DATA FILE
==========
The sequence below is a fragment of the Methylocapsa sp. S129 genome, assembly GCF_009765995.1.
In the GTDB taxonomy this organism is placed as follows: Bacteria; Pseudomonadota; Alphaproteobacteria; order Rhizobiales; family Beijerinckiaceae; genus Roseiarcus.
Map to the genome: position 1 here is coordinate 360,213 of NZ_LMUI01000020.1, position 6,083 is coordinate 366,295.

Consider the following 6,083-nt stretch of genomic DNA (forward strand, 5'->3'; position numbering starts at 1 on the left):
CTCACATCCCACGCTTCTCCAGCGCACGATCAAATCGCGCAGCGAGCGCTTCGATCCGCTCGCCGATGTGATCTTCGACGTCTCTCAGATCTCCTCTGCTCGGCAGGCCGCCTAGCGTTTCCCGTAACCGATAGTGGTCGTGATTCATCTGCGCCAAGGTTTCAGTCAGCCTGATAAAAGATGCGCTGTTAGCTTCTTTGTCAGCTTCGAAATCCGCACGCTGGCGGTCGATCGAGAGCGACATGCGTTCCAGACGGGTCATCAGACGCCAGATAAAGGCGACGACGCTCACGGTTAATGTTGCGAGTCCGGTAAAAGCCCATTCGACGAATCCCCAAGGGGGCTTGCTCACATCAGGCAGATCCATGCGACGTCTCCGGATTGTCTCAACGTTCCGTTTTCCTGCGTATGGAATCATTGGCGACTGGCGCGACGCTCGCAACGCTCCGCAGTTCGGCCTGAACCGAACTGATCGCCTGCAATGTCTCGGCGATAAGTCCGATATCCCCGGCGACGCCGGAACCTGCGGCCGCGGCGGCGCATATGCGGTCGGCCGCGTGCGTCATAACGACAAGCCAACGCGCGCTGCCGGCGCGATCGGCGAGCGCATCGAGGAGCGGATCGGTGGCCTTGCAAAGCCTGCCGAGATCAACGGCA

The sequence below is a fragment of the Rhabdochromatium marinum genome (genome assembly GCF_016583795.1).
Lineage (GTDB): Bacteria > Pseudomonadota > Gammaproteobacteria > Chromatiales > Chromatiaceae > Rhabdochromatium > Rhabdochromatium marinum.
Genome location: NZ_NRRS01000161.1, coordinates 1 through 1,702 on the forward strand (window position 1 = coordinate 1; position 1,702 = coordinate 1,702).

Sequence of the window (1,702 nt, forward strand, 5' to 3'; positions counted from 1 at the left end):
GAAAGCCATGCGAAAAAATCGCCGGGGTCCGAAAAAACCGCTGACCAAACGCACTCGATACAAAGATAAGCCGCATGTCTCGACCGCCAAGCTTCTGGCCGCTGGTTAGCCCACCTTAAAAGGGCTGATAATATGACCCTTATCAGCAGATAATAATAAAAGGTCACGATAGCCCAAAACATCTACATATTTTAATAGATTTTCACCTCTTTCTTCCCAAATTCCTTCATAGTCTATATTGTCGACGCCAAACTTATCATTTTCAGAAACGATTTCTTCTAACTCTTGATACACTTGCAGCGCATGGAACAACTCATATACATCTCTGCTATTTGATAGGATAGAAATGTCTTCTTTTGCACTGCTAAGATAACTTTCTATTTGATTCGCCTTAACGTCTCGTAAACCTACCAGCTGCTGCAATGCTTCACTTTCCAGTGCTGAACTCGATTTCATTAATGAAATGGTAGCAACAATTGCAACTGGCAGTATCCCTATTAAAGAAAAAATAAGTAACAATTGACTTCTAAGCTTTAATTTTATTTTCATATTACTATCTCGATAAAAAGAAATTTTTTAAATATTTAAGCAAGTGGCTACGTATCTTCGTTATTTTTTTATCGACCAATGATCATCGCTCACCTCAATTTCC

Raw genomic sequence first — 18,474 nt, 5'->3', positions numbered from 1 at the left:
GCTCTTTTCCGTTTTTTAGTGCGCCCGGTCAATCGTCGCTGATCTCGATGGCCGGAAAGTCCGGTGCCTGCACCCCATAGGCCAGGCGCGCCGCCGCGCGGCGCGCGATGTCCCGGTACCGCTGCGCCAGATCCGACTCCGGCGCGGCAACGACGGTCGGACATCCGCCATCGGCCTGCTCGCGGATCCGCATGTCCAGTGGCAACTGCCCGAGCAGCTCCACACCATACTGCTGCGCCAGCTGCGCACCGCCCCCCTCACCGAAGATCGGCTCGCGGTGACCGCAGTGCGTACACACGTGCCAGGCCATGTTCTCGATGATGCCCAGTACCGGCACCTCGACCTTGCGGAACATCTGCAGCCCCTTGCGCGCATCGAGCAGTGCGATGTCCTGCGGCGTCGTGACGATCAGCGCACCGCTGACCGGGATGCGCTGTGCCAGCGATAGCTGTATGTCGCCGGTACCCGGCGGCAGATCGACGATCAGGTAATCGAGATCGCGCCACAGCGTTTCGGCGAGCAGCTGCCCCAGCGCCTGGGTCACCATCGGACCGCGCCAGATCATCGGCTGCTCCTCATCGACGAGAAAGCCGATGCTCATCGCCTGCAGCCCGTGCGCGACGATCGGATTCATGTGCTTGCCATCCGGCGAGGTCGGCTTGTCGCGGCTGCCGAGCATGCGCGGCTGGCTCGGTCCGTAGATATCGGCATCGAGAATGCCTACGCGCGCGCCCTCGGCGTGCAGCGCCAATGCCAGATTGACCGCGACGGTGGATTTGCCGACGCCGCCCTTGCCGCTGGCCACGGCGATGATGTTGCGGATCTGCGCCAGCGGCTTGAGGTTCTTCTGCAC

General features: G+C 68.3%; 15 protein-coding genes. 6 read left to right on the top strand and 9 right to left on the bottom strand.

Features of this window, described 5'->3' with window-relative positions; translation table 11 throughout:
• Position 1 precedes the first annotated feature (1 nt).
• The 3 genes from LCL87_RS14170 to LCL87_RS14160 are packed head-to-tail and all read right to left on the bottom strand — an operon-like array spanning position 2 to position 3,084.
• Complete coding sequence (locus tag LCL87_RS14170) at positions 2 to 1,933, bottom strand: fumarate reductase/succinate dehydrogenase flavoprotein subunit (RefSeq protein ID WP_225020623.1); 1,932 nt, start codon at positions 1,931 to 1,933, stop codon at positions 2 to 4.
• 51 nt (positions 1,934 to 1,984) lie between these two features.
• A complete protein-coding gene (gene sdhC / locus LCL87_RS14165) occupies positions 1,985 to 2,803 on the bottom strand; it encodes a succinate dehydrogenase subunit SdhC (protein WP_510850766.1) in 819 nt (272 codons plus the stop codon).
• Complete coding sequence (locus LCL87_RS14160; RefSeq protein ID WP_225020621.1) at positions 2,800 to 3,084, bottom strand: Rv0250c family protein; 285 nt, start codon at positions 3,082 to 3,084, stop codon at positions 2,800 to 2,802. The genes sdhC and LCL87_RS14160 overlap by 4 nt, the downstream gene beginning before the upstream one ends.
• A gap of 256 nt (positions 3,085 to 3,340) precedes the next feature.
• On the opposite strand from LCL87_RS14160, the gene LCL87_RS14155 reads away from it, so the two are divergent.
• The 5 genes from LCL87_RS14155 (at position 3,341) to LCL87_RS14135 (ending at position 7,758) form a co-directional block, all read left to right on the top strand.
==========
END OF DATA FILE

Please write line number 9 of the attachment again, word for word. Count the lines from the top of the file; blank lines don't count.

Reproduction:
Sequence of the window (1,702 nt, forward strand, 5' to 3'; positions counted from 1 at the left end):